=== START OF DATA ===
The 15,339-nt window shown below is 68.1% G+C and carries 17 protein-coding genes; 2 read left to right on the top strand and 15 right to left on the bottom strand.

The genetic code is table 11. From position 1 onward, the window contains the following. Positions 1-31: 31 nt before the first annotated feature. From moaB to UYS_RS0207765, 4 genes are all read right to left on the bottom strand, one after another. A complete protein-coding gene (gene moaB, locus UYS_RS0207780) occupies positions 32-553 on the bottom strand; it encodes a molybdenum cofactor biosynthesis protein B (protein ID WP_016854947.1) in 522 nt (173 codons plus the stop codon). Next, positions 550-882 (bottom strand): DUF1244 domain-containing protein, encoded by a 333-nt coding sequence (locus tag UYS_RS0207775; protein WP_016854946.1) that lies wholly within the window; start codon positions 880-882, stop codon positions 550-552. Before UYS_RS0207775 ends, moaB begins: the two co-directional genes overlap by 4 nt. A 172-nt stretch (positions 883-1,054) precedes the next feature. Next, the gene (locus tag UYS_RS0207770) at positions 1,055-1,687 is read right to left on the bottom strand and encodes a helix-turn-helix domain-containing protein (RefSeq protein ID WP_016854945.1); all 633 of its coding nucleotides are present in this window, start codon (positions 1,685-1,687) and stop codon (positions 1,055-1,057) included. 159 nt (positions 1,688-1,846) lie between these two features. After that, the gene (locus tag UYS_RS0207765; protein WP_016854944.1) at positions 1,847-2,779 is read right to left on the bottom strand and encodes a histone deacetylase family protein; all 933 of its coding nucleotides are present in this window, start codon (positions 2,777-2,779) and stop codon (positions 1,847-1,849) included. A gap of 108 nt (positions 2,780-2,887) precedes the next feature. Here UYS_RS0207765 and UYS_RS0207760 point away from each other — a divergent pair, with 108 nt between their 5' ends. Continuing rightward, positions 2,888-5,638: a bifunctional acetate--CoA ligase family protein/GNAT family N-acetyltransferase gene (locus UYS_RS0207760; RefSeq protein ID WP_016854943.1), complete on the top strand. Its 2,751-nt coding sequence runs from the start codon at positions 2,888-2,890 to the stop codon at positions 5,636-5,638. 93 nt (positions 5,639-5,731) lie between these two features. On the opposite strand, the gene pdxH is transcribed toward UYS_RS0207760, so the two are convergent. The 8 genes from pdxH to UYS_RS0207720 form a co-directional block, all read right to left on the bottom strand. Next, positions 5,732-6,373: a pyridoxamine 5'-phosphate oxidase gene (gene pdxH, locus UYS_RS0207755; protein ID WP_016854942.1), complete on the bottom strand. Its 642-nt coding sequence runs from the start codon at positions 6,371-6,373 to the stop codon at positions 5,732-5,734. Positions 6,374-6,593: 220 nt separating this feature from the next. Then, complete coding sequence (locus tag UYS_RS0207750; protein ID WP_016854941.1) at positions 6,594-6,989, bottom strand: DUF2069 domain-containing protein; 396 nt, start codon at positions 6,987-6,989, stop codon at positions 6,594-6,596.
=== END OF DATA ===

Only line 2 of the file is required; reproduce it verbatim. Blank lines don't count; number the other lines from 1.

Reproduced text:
The genetic code is table 11. From position 1 onward, the window contains the following. Positions 1-31: 31 nt before the first annotated feature. From moaB to UYS_RS0207765, 4 genes are all read right to left on the bottom strand, one after another. A complete protein-coding gene (gene moaB, locus UYS_RS0207780) occupies positions 32-553 on the bottom strand; it encodes a molybdenum cofactor biosynthesis protein B (protein ID WP_016854947.1) in 522 nt (173 codons plus the stop codon). Next, positions 550-882 (bottom strand): DUF1244 domain-containing protein, encoded by a 333-nt coding sequence (locus tag UYS_RS0207775; protein WP_016854946.1) that lies wholly within the window; start codon positions 880-882, stop codon positions 550-552. Before UYS_RS0207775 ends, moaB begins: the two co-directional genes overlap by 4 nt. A 172-nt stretch (positions 883-1,054) precedes the next feature. Next, the gene (locus tag UYS_RS0207770) at positions 1,055-1,687 is read right to left on the bottom strand and encodes a helix-turn-helix domain-containing protein (RefSeq protein ID WP_016854945.1); all 633 of its coding nucleotides are present in this window, start codon (positions 1,685-1,687) and stop codon (positions 1,055-1,057) included. 159 nt (positions 1,688-1,846) lie between these two features. After that, the gene (locus tag UYS_RS0207765; protein WP_016854944.1) at positions 1,847-2,779 is read right to left on the bottom strand and encodes a histone deacetylase family protein; all 933 of its coding nucleotides are present in this window, start codon (positions 2,777-2,779) and stop codon (positions 1,847-1,849) included. A gap of 108 nt (positions 2,780-2,887) precedes the next feature. Here UYS_RS0207765 and UYS_RS0207760 point away from each other — a divergent pair, with 108 nt between their 5' ends. Continuing rightward, positions 2,888-5,638: a bifunctional acetate--CoA ligase family protein/GNAT family N-acetyltransferase gene (locus UYS_RS0207760; RefSeq protein ID WP_016854943.1), complete on the top strand. Its 2,751-nt coding sequence runs from the start codon at positions 2,888-2,890 to the stop codon at positions 5,636-5,638. 93 nt (positions 5,639-5,731) lie between these two features. On the opposite strand, the gene pdxH is transcribed toward UYS_RS0207760, so the two are convergent. The 8 genes from pdxH to UYS_RS0207720 form a co-directional block, all read right to left on the bottom strand. Next, positions 5,732-6,373: a pyridoxamine 5'-phosphate oxidase gene (gene pdxH, locus UYS_RS0207755; protein ID WP_016854942.1), complete on the bottom strand. Its 642-nt coding sequence runs from the start codon at positions 6,371-6,373 to the stop codon at positions 5,732-5,734. Positions 6,374-6,593: 220 nt separating this feature from the next. Then, complete coding sequence (locus tag UYS_RS0207750; protein ID WP_016854941.1) at positions 6,594-6,989, bottom strand: DUF2069 domain-containing protein; 396 nt, start codon at positions 6,987-6,989, stop codon at positions 6,594-6,596.